Walk from Toronto ON to Halifax NS?
August 7, 2015 2:58 PM   Subscribe

What walking friendly routes exist, if any?

It's a pilgrimage of sorts. I'm fit, and can easily handle 30kms in a day. I've been scouring the www for routes, but no dice aside from Google maps walking route. Are there trails I can do for long stretches? Have you or someone you know done this before?

I'd ideally like to camp where I can, bed and breakfast when it's an option and have lots of pals along the way. I have the luxury of time (up to 3 months).

Have you ever done a really long trek like this? What did you bring, what do you wish you'd known, what made it worthwhile?
posted by crawfo to Travel & Transportation (7 answers total) 8 users marked this as a favorite
The Trans-Canada trail? It looks like there are some little gaps here and there along the route, but it's a good start.
posted by brainmouse at 3:28 PM on August 7, 2015 [5 favorites]

Contact these folks and meet 'em halfway?
posted by feckless fecal fear mongering at 3:29 PM on August 7, 2015

The Waterfront Trail will apparently take you up to the Quebec border. For what I've seen of it in the Toronto-area though, a lot of it is just regular sidewalks/sides of roads with Waterfront Trail signs posted every now and again.
posted by any portmanteau in a storm at 3:51 PM on August 7, 2015

Not a direct answer to your question, but you may enjoy reading Werner Herzog's "Of Walking On Ice: Munich - Paris" either before or during rests on your journey. He naturally waxes philosophical on the experience of walking many weeks to reach one's destination. I think he did more squatting than camping, though...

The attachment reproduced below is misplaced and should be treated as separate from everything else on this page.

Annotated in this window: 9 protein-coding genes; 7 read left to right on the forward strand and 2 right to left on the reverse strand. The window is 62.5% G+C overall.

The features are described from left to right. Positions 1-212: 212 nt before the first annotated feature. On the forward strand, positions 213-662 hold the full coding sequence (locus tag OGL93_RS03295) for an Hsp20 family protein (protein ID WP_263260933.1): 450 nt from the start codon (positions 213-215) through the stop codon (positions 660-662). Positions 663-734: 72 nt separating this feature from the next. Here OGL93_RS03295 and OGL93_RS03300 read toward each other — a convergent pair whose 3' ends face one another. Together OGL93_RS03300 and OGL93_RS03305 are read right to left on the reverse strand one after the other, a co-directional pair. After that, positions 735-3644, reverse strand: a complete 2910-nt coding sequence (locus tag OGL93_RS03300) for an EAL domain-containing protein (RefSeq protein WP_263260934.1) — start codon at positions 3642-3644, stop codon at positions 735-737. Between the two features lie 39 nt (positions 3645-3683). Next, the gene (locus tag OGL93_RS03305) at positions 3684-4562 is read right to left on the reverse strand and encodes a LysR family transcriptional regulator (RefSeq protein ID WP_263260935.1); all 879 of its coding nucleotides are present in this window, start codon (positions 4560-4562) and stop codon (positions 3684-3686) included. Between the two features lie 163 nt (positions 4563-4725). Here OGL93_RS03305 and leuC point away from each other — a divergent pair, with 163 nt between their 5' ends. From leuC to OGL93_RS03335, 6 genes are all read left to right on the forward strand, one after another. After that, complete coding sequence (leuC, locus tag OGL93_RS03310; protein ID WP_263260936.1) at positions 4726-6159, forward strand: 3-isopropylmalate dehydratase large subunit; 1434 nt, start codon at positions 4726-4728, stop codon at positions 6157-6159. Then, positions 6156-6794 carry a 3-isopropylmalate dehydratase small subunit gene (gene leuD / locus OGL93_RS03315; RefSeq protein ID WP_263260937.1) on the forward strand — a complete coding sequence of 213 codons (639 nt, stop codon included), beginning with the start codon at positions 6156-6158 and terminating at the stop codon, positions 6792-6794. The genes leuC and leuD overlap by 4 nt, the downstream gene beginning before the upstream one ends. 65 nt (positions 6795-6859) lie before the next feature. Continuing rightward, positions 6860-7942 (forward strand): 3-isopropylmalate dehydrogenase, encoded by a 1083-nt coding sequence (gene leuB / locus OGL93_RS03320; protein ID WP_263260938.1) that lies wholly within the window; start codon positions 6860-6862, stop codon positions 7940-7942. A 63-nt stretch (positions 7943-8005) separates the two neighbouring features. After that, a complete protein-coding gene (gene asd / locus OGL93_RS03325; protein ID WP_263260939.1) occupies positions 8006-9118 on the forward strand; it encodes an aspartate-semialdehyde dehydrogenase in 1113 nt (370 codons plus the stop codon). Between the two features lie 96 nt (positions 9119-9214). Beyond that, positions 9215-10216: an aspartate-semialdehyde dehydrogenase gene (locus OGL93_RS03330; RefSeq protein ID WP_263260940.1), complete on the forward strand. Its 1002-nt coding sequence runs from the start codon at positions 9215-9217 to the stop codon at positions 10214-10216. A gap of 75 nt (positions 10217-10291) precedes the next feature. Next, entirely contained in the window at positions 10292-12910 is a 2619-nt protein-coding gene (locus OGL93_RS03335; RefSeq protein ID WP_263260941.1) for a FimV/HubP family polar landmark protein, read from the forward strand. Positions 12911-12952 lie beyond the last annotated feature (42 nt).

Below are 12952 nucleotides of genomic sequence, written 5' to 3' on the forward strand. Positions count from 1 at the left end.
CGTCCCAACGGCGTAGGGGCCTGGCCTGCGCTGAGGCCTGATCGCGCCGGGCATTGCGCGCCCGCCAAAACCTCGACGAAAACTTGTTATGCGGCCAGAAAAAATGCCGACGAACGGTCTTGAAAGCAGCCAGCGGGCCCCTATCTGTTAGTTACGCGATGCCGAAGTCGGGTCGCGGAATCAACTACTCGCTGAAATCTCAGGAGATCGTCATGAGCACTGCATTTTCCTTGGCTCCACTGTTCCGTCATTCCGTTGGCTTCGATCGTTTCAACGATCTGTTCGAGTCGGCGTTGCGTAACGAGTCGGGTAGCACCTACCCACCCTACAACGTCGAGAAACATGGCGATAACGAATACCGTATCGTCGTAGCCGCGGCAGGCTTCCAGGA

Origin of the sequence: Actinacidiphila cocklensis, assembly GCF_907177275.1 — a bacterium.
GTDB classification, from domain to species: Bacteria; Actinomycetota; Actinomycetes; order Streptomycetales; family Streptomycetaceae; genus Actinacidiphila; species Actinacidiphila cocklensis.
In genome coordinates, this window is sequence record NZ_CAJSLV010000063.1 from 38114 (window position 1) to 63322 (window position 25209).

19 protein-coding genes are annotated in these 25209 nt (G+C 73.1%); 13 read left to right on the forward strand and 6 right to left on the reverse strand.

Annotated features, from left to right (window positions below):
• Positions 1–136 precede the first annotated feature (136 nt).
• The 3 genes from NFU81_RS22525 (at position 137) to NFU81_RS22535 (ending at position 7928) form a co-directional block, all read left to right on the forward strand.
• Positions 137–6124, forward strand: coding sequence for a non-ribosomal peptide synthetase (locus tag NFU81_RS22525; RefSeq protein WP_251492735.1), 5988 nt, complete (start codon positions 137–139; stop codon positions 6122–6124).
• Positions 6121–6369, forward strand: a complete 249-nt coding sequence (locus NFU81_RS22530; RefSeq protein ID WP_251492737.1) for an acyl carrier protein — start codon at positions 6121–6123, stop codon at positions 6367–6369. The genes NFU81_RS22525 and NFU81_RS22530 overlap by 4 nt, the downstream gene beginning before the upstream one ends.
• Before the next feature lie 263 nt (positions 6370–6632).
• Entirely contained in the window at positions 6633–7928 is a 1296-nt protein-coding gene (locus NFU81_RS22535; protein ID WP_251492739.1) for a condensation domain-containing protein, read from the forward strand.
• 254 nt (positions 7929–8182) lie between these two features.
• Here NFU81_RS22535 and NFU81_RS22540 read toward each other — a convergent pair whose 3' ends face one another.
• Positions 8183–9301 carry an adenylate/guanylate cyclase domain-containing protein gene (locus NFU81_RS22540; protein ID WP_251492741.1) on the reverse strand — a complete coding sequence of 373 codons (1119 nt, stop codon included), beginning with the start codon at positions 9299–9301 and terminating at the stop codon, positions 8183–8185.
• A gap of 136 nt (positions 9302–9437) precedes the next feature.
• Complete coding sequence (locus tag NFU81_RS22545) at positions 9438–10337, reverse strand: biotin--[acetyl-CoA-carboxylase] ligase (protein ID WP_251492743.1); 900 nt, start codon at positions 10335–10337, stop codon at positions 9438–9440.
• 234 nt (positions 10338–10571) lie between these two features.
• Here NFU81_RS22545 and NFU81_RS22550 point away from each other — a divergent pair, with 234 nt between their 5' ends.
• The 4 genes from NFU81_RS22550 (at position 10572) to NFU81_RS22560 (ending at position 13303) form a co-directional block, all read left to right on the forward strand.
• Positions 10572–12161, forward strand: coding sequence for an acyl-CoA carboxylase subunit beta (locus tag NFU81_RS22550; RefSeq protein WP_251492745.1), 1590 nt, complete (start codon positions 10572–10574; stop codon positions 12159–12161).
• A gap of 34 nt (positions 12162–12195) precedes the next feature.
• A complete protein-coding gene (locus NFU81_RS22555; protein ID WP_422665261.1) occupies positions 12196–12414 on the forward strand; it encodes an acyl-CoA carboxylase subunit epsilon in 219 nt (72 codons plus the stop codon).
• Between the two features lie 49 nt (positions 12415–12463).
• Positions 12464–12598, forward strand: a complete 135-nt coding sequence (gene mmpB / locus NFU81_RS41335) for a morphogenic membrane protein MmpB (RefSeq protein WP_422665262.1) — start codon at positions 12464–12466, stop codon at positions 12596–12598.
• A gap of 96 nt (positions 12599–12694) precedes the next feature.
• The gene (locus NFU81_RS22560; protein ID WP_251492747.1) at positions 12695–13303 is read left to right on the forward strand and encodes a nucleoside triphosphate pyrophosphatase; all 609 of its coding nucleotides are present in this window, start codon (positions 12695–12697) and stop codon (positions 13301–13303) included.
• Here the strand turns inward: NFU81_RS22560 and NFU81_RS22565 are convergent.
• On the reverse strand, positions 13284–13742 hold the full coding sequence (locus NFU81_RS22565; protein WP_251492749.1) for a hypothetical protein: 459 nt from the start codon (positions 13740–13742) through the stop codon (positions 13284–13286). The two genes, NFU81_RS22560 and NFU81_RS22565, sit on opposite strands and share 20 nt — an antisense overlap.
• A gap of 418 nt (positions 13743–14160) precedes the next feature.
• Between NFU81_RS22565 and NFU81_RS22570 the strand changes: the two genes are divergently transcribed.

posted by nightrecordings at 4:16 PM on August 7, 2015 [1 favorite]

I've biked the Waterfront Trail from Kingston to Toronto. Some of it is paved trail, some is sidewalks, some is smaller roads than highway 2 with a good sized shoulder. It was very comfortable bicycle touring, and I imagine it would be decent walking. Lots of cute towns along the way, especially on the Lake, or in Prince Edward County. Camp at Presqu'ile and Sandbanks provincial parks.

I'd say if you're going to be on paved surfaces like the waterfront trail, don't carry anything! Instead, work up some kind of cart. Here's this guy who walked across the US with what looks like a bike trailer behind him. Do this. These guys did it and wrote a book about it.

I didn't get proficient at backcountry travel until I really understood the importance of fluids, food, rest, and navigation. Until it becomes habit, you have to actively, intentionally manage these things. The Forrest Gump method ("when I got thirsty, I drank, when I got hungy, I ate...") will lead you to ruin.

Other ideas:
- If your footwear isn't halfway through its useful life, it shouldn't come on the trip.
- Polyester liner socks.
posted by thenormshow at 7:32 PM on August 7, 2015 [1 favorite]

La Route Verte is a set of cycling trails in Quebec.

Wikipedia says "The Route Verte is not entirely composed of trails, as nearly 61% of the network actually consists of on-road surfaces, whether regular roads with little traffic, wide shoulders, special lanes on highways, or otherwise. The segregated trails are mostly rail trails shared-use with hikers and other users."

Could be worth looking in to.
posted by eisforcool at 9:53 PM on August 7, 2015 [1 favorite]

ohhh all of this is so helpful and exciting!! I have been messaging with that couple who did the reverse route, and busy mapping. Thank you SO much for your thoughtful help!
posted by crawfo at 6:40 PM on August 8, 2015

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